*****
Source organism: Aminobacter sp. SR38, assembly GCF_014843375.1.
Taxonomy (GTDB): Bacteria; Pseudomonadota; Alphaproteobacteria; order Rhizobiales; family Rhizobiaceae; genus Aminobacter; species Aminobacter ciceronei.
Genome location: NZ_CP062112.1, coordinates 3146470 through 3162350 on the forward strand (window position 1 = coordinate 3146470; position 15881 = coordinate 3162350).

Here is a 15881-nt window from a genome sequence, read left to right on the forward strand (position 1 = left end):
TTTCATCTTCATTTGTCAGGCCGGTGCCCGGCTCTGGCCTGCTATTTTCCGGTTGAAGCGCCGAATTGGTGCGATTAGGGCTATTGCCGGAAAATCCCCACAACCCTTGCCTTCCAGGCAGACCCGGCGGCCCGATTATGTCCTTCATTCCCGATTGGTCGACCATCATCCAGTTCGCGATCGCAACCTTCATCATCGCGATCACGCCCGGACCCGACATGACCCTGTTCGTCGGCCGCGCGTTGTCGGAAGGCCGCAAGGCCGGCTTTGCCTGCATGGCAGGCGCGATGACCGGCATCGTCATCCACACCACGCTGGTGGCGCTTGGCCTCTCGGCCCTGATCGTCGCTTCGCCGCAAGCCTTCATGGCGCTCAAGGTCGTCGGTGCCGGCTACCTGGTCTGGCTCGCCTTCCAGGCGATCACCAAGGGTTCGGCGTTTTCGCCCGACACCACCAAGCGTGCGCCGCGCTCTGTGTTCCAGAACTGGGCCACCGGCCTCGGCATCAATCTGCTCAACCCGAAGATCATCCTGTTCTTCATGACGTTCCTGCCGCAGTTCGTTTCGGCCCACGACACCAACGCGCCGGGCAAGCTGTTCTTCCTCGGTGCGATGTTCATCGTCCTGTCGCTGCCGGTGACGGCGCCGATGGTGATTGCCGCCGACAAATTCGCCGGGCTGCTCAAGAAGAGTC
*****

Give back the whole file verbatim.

Source organism: Aminobacter sp. SR38, assembly GCF_014843375.1.
Taxonomy (GTDB): Bacteria; Pseudomonadota; Alphaproteobacteria; order Rhizobiales; family Rhizobiaceae; genus Aminobacter; species Aminobacter ciceronei.
Genome location: NZ_CP062112.1, coordinates 3146470 through 3162350 on the forward strand (window position 1 = coordinate 3146470; position 15881 = coordinate 3162350).

Here is a 15881-nt window from a genome sequence, read left to right on the forward strand (position 1 = left end):
TTTCATCTTCATTTGTCAGGCCGGTGCCCGGCTCTGGCCTGCTATTTTCCGGTTGAAGCGCCGAATTGGTGCGATTAGGGCTATTGCCGGAAAATCCCCACAACCCTTGCCTTCCAGGCAGACCCGGCGGCCCGATTATGTCCTTCATTCCCGATTGGTCGACCATCATCCAGTTCGCGATCGCAACCTTCATCATCGCGATCACGCCCGGACCCGACATGACCCTGTTCGTCGGCCGCGCGTTGTCGGAAGGCCGCAAGGCCGGCTTTGCCTGCATGGCAGGCGCGATGACCGGCATCGTCATCCACACCACGCTGGTGGCGCTTGGCCTCTCGGCCCTGATCGTCGCTTCGCCGCAAGCCTTCATGGCGCTCAAGGTCGTCGGTGCCGGCTACCTGGTCTGGCTCGCCTTCCAGGCGATCACCAAGGGTTCGGCGTTTTCGCCCGACACCACCAAGCGTGCGCCGCGCTCTGTGTTCCAGAACTGGGCCACCGGCCTCGGCATCAATCTGCTCAACCCGAAGATCATCCTGTTCTTCATGACGTTCCTGCCGCAGTTCGTTTCGGCCCACGACACCAACGCGCCGGGCAAGCTGTTCTTCCTCGGTGCGATGTTCATCGTCCTGTCGCTGCCGGTGACGGCGCCGATGGTGATTGCCGCCGACAAATTCGCCGGGCTGCTCAAGAAGAGTC